The bottom is the end of sanity. Three characters are present. One, Wisconsky, runs (he’s the wisest, of course, what I call the “true believer” in horror stories). Warwick disbelieves and insists in his own mind that what he is experiencing is mundane, and Hall embraces the madness with an aside that those mutant rats were what he was always looking for as a drifter. At the end of the long basement, he snaps and murders Warwick as the foreman tries to turn from the final horror (a tremendous rat). Hall, however, cannot escape from the queen of the rats and is killed as he tries to escape (an advantage to writing in the third person—you can kill all the characters in a scene). Like the previous story, the cycle begins again as the remaining workers decide to check out the basement themselves, wondering where the others have gone to.
Unlike “Jerusalem’s Lot,” “Graveyard Shift” doesn’t utilize the cosmic elements of Lovecraft. The monsters are merely monsters, and while the mystery of their existence remains unanswered, they are not gods nor harbingers of gods. There is no larger, darker reality that confronts the characters, no hint of a universe that is larger and stranger than the one they know, no hint that human beings might be insignificant, transient rulers of an old earth in an eldritch expanse of space and time. There are no deep questions about the nature of the self, the hidden horrors of family history, or where one fits into the grand, ugly, hidden world beneath. “Graveyard Shift” is straight horror and, to that end, effective. It provides a disturbing and satisfying payoff, but it doesn’t leave the reader wondering after the fact; it presents no lingering feeling of existential uneasiness.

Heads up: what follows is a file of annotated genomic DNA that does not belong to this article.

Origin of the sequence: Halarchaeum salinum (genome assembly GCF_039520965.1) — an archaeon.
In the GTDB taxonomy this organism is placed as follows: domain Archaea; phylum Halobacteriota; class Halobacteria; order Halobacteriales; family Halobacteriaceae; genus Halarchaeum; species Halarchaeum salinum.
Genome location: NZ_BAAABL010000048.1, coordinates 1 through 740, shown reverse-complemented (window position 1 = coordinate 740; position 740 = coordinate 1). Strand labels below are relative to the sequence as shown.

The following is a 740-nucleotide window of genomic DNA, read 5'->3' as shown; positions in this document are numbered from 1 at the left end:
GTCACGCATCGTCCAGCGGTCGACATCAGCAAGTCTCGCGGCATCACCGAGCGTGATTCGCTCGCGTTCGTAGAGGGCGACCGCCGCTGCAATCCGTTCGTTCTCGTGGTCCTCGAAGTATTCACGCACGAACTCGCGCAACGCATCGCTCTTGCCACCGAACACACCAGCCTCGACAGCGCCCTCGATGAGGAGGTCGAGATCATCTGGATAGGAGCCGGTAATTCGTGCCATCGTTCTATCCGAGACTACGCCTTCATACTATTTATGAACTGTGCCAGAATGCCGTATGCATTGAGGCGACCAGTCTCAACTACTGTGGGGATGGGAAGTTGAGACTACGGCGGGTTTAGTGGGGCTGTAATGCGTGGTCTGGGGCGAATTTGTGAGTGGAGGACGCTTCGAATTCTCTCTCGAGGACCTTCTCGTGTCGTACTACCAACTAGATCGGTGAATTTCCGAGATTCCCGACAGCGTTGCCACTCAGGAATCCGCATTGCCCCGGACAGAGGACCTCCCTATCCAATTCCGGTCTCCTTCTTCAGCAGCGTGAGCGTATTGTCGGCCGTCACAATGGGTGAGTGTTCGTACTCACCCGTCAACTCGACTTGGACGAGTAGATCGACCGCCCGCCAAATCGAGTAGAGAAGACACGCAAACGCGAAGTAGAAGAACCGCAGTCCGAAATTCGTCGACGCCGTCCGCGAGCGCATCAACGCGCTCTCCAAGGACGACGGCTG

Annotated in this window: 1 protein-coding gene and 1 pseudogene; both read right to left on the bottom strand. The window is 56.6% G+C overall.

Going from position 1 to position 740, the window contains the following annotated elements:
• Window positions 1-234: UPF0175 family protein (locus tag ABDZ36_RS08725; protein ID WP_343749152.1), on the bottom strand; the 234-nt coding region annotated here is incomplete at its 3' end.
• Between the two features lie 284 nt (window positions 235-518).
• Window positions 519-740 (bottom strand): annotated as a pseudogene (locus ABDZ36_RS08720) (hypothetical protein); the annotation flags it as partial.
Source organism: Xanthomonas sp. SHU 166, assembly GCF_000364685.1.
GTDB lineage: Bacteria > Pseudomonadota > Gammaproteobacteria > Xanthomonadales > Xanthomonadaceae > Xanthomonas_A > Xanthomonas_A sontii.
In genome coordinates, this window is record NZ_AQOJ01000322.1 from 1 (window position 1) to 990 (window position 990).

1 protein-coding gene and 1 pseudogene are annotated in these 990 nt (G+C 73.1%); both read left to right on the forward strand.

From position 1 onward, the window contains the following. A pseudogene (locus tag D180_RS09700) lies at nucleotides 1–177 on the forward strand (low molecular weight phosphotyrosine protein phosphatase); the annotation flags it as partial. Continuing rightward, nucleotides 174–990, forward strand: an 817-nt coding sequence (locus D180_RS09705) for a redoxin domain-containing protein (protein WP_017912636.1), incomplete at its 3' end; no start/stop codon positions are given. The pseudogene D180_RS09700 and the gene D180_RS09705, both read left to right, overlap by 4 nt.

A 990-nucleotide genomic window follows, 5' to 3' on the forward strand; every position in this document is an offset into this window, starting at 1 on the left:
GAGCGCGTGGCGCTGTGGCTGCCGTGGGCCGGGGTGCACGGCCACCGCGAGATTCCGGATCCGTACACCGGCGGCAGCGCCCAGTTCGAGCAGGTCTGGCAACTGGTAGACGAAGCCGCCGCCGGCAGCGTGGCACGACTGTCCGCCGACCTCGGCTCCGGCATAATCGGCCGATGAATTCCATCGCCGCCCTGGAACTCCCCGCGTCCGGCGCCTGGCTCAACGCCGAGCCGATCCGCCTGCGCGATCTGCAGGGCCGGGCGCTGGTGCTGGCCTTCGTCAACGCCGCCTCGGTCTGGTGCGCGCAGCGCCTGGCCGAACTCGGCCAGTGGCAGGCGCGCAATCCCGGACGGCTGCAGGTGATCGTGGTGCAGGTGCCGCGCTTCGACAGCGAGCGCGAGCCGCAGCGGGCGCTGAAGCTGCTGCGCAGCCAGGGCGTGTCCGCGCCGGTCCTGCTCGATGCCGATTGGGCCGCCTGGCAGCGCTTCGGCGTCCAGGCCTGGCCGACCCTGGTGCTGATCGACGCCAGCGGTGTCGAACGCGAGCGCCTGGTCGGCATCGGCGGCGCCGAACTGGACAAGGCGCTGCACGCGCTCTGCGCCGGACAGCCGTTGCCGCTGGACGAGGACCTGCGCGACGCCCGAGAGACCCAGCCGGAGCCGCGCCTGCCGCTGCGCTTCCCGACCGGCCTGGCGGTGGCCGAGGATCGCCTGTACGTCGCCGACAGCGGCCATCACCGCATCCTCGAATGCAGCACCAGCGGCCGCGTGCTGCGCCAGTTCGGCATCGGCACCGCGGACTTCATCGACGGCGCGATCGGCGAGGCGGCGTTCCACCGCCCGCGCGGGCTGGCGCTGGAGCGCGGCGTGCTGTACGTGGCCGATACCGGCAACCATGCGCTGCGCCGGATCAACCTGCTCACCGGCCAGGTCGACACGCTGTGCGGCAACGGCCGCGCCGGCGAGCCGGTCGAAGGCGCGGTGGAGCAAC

It should go without saying that Stephen King, even when he published these stories (1970 for “Graveyard Shift” and 1979 for “Jerusalem’s Lot”), knew how to write horror. It’s not gore or ugliness for its own sake, but the understanding that something horrible is approaching, waiting to be discovered. A mystery underlies most horror plots, and King uses his skills to draw out the mystery and build anticipation. In these two stories, you can see the separation between straight horror and its focus on plot and character interactions, and what some people call “cosmic horror,” which brings in revelations about the setting to create a wider set of emotions. Rather than just fear and anxiety, there is the feeling of unease, of disquiet, of weirdness.